BOOK REVIEWS

Sacred by Dennis Lehane

Kenzie and Gennaro are hired by an incredibly wealthy – and dying – Trevor Stone to find his missing daughter. Things soon start to get complicated. Kenzie’s own mentor was looking for Desiree Stone and is now also MIA. Kenzie and Gennaro will venture from a shady Grief Counselling organisation, that is possibly connected to a religious cult, to sunny Florida. Money and the power that comes with it play a big role in this novel, and as the protagonists soon find out, money is a good motive.
While Lehane does incorporate more affecting moments into his storyline grief is a big theme of the novel – I found that this instalment was much more lighthearted that the previous ones. Horrible people do horrible things in this story but there was a ‘flashy-ness’ a dramatic aspect to their behaviour that undermined the seriousness of their actions. Still, while there were some high-end film-like scenarios, Lehane’s characters convey incredible realism: their dialogues and reactions ring true to life. I also deeply appreciated that we are shown that what happened in the previous novels has affected Kenzie and Gennaro. Their partnership is a vital aspect of this serious and I was happy to see how solid their relationship is,
Deeply entertaining and fast paced, Lehane packs another suspenseful and highly-strung story.

My rating: 3.75 stars

Read more reviews on my blog / / / View all my reviews on Goodreads

BOOK REVIEWS

Darkness, Take My Hand by Dennis Lehane

“Guns, guns, guns. Three hundred and sixty degrees of pure violence.”

The thing about Lehane is that he can write bloody good thrillers. His gritty stories –reminiscent of hard-boiled crime novels– never fail to entertain. Moreover, he always, always, manages to surprise – if not shock– you.
Kenzie and Gennaro’s investigation is full of well-paced twists and turns that will keep you on the edge of your seat. Like the other Kenzie & Gennaro novels, Darkness, Take My Hand has a great sense of place. The urban setting is vividly rendered through characters and the sharp descriptions of the narrator. Lehane’s observations are always nuanced, and while Kenzie might gives us the majority of the ‘picture’, all of the characters contribute to it. Lehane doesn’t elevate Kenzie’s opinions and intentions, in fact, time and again, he challenges the actions of his protagonist.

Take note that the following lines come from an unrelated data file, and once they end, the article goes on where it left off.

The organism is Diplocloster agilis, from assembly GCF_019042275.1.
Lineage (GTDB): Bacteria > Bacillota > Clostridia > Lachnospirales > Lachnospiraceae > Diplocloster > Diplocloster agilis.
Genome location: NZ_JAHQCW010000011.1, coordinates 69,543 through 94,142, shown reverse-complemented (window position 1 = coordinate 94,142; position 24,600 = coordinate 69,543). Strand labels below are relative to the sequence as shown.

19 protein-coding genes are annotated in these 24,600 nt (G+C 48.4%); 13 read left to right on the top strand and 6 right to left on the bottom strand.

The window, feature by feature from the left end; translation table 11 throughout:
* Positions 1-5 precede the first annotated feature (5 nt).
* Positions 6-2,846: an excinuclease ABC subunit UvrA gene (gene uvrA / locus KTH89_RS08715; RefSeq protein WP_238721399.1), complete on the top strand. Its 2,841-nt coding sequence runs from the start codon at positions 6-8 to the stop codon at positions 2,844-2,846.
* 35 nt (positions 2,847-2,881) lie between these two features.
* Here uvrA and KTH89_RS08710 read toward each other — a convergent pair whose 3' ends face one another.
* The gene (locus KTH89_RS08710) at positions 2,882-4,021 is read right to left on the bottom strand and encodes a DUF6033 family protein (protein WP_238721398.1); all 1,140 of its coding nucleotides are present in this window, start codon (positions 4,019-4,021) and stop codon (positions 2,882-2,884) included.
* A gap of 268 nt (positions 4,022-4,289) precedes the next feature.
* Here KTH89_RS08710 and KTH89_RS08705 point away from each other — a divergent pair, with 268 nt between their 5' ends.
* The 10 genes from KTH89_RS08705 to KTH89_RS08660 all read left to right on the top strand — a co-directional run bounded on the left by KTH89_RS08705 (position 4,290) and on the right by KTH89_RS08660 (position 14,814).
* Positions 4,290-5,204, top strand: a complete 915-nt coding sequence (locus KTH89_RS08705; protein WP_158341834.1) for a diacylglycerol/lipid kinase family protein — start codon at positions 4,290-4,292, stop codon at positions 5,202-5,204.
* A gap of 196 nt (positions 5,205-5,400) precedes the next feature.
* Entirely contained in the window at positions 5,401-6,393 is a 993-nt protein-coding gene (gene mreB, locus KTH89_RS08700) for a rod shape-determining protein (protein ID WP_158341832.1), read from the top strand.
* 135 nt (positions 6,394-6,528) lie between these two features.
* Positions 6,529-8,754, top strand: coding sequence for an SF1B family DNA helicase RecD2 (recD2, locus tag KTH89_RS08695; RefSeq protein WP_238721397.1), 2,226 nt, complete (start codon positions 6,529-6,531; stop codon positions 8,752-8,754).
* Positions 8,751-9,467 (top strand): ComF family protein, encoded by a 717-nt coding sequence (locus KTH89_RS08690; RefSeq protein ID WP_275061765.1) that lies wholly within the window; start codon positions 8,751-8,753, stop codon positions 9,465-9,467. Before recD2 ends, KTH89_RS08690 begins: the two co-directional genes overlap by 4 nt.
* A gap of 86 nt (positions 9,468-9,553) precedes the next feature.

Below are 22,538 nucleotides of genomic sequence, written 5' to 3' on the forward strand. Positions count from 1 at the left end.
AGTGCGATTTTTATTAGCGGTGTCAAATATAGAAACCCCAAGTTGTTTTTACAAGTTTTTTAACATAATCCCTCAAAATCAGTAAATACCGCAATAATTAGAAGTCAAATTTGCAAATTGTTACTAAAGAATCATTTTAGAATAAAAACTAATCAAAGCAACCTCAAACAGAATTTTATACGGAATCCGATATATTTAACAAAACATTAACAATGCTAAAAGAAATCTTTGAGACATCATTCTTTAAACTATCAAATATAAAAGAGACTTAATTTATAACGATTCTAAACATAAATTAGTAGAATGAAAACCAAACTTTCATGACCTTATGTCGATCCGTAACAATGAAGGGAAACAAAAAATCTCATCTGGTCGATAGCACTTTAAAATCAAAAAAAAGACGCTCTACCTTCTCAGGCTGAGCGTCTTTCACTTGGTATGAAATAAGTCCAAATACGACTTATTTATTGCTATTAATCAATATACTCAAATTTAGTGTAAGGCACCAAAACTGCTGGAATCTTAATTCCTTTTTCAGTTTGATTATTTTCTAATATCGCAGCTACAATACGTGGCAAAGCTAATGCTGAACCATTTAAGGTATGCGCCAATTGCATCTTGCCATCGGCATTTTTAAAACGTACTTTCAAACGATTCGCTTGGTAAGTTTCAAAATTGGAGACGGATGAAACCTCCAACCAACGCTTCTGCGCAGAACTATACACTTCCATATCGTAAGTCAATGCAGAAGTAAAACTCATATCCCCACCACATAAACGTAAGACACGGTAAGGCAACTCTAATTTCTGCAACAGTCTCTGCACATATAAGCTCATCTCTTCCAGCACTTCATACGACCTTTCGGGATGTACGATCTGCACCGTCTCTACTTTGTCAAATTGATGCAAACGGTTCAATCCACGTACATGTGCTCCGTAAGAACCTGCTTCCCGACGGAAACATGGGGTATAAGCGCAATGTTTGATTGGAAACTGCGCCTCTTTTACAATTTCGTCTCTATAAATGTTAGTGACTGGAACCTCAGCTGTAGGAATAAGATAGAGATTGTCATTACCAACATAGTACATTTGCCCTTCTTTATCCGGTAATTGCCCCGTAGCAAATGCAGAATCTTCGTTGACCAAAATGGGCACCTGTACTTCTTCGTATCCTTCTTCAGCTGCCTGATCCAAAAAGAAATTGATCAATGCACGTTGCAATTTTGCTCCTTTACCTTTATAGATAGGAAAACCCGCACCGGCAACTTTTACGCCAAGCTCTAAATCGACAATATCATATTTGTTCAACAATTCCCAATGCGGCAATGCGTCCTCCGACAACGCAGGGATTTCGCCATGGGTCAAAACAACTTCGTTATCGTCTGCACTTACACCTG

The narrator is another of this series’ strengths. Kenzie’s wise-ass commentary is always engaging. However, in comparison to A Drink Before the War I think there is more serious, or more complex, tone to him, one that brings his character fully to life. This added depth is also found in all of the other characters. Lehane’s has an ear for dialogue and the little things that characterise different people; it might be the way they talk and or move, as much as their own backstories.
Kenzie’s investigation never takes a predictable turn. From the very start we are given numerous factors that lead us away from what seems to be Kenzie’s main investigation, leaving us desperately in need of answers. Lehane shows interest in the psychology of criminals (fans of Mindhunter…read this): he does not give us easy answers, he is always fighting against the ‘good/bad’ morality.
Gripping and suspenseful, this novel is brimming with dangerous characters and an intricate mystery. It is a fast-paced thriller full of sharp-witted dialogues and action set against a mobile backdrop that thrums with life.

My rating: 4.5 stars

Read more reviews on my blog / / / View all my reviews on Goodreads